It’s not a long article. Read it!

“The wheels on the Prius go flop flop flop….”

Sunday’s travels in our trusty 2005 Toyota Prius were marred only by a flat tire. I wish to share two hard-earned bits of wisdom with other Prius owners, and potentially with owners of other front-wheel drive vehicles.

1. Don’t trust the included tire-changing jack.

The crappy screw jack included with the Prius is useless. Literally. With the car on level ground, and with the parking brake set, the jack quickly tilted — and the car fell off the jack. Yes, the jack was set at the correct life point. On a second attempt, the car would have fallen again if we didn’t let it down quickly. In any case, the jack was extremely difficult to turn.

Fortunately, someone gave us a ride to an auto-parts store, where we purchased an inexpensive hydraulic floor jack. That made quick work of the task, and the new jack will live in back of the car from now on. If you have a flimsy screw jack with your car, you may wish to upgrade to something more solid.

2. Don’t put compact spares onto the front.

The flat was the front driver corner. Once the car was jacked up, it only took a few minutes to mount the compact donut spare. However, the car simply wouldn’t drive properly — the vehicle not only pulled to the left, but there were error lights flashing on the screen. Even with the pedal to the metal, the vehicle wouldn’t go over 30 mph, slowing to 15 mph going uphill. Uh oh!

Thinking the problem through, we realized that the donut was throwing off the traction control system (which can’t be switched off with that model year). So we pulled over, swapped the donut to the rear, and put the rear’s full-size wheel/tire on front. (Thank you, hydraulic jack!) The car immediately drove correctly, plenty of pep, no pulling, and no error lights. The lesson: On front-wheel drive cars, always put the donut on the rear, even if that makes the wheel-changing process a bit more complicated.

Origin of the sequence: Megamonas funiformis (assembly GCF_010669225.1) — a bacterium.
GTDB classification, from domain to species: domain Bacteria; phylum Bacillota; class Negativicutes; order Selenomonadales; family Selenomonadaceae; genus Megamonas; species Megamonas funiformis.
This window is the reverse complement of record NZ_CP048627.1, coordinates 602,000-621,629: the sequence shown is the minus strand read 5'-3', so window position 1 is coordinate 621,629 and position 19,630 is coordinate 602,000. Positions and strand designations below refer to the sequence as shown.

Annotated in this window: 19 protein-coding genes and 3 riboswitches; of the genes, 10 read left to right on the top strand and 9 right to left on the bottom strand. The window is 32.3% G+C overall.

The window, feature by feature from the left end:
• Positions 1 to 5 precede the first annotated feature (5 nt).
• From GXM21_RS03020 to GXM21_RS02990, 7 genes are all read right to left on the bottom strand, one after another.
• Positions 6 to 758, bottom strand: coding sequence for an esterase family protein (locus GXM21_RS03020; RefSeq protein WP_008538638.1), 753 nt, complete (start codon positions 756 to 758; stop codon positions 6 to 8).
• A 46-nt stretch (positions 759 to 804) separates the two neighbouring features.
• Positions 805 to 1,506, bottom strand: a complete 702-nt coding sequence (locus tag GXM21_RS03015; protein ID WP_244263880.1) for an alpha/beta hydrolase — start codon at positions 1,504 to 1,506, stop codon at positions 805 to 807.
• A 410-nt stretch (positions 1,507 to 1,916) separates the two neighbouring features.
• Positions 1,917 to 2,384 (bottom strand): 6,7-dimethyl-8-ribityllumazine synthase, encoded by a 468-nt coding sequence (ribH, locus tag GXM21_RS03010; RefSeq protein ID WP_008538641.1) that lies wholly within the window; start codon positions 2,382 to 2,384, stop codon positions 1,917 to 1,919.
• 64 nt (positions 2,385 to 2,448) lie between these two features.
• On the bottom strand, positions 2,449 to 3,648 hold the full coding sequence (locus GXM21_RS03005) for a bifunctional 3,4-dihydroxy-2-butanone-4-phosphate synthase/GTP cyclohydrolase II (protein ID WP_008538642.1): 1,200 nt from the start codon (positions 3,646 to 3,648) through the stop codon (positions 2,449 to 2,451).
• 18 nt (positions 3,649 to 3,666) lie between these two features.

Note: There is nothing written about optimal placement of the compact spare in the car’s owners manual. So consider yourself advised on both fronts.

The good news is that we made it home just fine. The bad news is the tire has a cracked sidewall. Time to go tire shopping!

Everyone loves bugs — at least, everyone loves beautiful bugs. Right? Here are a few photographed in Phoenix over the past couple of days. The desert here is full of life, from insects to birds to reptiles to plants.

Sure, the temperatures may be hot. The forecast is for 117° F next week (47° C) but never forget, it’s a dry heat. I’d rather be in Phoenix at 117° than, say, Houston or Miami at 95°.

Twenty years ago, my friend Philippe Kahn introduced the first camera-phone. You may know Philippe as the founder of Borland, and as an entrepreneur who has started many companies, and who has accomplished many things. He’s also a sailor, jazz musician, and, well, a fun guy to hang out with.

About camera phones: At first, I was a skeptic. Twenty years ago I was still shooting film, and then made the transition to digital SLR platforms. Today, I shoot with big Canon DSLRs for birding and general stuff, Leica digital rangefinders when want to be artistic, and with pocket-sized digital cameras when I travel. Yet most of my pictures, especially those posted to social media, come from the built-in camera in my smartphone.

Philippe has blogged about this special anniversary – which also marks the birth of his daughter Sophie. To excerpt from his post, The Creation of the Camera-Phone and Instant-Picture-Mail:

Twenty years ago on June 11th 1997, I shared instantly the first camera-phone photo of the birth of my daughter Sophie. Today she is a university student and over 2 trillion photos will be instantly shared this year alone. Every smartphone is a camera-phone. Here is how it all happened in 1997, when the web was only 4 years old and cellular phones were analog with ultra limited wireless bandwidth.